As Black Photographers Document Protests, They Tell Their 'Own History In Real Time'

Jun 13, 2020

The killing of George Floyd by Minneapolis police last month sparked outrage that has spilled into the streets, with mass demonstrations and marches against police brutality and systemic racism.

Black photographers have been documenting the nationwide protests in a way that amounts to telling "our own history in real time," said Brooklyn, N.Y.-based commercial photographer Mark Clennon, "because our parents, and grandparents never really had a chance to have their voices heard."

NPR talked to Clennon and seven other black photographers about what it's been like to document the protests. From Seattle to Washington, D.C., Los Angeles to Houston, they spoke of their own personal histories, of being moved by moments of deep humanity and of witnessing compassion, care and love for black protesters.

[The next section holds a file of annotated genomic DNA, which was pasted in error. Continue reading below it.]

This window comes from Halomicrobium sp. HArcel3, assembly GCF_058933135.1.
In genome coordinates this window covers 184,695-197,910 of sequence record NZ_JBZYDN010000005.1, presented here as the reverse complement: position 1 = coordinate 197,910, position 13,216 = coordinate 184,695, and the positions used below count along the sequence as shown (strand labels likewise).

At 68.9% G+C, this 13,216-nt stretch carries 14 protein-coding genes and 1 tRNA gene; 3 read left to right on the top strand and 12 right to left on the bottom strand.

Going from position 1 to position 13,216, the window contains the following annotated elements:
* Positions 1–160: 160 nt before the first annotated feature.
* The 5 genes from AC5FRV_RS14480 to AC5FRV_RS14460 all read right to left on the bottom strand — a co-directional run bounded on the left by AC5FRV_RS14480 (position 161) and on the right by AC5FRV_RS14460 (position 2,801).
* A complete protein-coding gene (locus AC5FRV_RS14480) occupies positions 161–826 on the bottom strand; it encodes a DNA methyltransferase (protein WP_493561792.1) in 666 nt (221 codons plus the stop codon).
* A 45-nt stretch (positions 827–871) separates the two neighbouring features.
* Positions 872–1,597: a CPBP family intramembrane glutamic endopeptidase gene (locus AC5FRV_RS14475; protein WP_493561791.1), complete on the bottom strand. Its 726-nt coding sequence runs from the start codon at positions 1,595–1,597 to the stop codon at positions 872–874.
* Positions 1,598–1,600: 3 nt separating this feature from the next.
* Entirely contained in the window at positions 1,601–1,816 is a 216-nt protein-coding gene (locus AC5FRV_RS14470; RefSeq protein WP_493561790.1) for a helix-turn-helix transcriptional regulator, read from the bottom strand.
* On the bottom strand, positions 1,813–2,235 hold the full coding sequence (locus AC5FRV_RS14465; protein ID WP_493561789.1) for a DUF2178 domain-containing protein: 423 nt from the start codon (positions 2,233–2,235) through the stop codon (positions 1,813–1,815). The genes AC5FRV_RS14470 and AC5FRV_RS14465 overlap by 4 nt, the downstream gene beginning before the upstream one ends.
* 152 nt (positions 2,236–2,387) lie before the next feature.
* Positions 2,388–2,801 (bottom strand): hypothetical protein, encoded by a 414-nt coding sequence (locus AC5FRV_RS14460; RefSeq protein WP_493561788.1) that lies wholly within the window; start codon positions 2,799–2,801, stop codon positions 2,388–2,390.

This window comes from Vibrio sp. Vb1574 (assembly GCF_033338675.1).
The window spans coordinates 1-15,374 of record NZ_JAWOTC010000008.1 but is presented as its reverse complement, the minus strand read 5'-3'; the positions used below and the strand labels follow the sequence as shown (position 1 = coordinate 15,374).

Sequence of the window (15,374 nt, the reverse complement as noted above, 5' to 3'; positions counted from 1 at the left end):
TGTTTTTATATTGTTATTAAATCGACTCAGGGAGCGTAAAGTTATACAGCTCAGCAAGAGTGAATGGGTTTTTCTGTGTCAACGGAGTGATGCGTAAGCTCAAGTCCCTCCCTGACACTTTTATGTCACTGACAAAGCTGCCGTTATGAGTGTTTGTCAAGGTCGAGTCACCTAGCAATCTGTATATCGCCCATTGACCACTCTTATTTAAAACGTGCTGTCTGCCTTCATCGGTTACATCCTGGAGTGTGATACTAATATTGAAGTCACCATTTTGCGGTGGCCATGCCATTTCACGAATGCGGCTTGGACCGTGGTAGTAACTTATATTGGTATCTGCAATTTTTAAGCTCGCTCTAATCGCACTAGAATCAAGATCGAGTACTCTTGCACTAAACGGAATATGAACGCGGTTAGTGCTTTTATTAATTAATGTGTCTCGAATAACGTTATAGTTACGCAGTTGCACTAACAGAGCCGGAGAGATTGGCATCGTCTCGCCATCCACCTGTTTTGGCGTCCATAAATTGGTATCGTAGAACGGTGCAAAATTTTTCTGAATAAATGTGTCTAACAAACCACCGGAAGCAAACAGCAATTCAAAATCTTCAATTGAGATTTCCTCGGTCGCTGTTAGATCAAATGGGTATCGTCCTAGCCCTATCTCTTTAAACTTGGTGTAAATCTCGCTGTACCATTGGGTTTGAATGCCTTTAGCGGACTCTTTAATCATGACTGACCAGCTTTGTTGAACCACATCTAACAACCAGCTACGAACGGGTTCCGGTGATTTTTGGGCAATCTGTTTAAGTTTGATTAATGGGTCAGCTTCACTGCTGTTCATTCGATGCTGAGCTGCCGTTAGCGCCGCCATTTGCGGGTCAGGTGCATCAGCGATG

Dee Dwyer, Washington D.C.

Ethiopia Berta, an activist and educator who has been fighting for a change for many years, marches in Washington, D.C., on June 6. Last year she worked to keep Democracy Prep Public Charter School in southeast Washington, D.C., from closing.
Dee Dwyer

I consider myself to be the visual voice for the people. Documenting these historical times as a black photographer is extremely important for the world.

For years our narratives have been controlled by predominantly white people, who have been our oppressors. According to past documentation of the black experience and even recently, they have not gotten our stories correct. I feel it's because they do not understand or in most cases don't care about our struggles, joy and language.